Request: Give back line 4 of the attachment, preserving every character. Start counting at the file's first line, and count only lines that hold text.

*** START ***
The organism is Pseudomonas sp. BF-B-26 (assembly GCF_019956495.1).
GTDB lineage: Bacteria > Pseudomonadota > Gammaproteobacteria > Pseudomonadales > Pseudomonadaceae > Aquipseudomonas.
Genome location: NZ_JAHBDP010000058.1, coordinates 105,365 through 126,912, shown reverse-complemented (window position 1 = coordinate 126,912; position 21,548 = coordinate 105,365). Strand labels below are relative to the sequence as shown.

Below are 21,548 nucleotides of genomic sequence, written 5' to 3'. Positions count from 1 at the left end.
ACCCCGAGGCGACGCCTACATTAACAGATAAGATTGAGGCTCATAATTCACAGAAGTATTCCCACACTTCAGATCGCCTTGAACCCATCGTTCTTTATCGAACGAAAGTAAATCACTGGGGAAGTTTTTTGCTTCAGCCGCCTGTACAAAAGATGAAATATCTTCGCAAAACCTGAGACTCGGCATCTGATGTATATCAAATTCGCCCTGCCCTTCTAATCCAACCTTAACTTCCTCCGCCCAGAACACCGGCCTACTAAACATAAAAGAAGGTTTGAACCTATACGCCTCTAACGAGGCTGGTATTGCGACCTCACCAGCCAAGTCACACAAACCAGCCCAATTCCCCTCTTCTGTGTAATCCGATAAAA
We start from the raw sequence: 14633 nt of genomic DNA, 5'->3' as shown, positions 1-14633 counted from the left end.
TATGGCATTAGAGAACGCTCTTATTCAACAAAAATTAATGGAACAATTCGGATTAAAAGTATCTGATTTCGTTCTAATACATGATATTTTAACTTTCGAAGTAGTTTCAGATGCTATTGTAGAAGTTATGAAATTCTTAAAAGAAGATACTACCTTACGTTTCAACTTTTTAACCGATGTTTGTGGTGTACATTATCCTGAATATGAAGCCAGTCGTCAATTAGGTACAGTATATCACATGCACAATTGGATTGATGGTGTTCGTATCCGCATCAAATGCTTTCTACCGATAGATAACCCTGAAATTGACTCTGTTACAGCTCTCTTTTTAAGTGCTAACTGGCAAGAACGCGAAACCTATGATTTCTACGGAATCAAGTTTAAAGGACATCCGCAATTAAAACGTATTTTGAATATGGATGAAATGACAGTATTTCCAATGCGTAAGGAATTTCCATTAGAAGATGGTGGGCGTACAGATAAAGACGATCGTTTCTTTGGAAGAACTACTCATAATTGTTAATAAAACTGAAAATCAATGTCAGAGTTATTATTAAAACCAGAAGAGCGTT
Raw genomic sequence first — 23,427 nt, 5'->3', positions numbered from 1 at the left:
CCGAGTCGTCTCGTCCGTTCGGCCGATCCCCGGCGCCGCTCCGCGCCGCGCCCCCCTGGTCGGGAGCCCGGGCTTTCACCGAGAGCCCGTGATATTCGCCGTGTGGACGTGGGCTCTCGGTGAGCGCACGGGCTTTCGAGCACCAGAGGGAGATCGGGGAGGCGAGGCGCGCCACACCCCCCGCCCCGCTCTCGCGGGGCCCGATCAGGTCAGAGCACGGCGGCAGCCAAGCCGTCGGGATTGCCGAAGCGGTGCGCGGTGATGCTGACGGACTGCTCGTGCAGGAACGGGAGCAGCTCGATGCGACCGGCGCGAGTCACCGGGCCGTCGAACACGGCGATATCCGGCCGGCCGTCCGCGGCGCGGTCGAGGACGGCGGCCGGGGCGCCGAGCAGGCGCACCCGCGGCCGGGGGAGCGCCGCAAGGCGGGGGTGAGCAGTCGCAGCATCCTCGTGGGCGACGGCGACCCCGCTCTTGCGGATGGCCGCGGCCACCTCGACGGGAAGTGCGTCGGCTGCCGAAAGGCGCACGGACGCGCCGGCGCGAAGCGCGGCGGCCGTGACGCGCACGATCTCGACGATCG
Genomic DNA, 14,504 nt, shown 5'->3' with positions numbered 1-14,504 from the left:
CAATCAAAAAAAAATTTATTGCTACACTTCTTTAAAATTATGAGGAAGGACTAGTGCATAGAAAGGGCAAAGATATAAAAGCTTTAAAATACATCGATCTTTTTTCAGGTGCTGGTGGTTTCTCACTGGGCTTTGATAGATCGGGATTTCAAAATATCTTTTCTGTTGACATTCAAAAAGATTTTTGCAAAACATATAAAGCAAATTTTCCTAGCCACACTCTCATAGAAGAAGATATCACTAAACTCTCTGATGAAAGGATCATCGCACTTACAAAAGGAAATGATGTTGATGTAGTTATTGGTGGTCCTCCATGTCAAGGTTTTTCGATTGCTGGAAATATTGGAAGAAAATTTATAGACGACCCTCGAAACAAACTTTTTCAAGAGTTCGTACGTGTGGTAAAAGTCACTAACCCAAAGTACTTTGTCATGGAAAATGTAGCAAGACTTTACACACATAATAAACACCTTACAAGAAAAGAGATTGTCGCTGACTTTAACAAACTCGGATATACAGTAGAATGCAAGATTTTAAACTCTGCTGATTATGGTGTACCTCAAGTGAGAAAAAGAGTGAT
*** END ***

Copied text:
Below are 21,548 nucleotides of genomic sequence, written 5' to 3'. Positions count from 1 at the left end.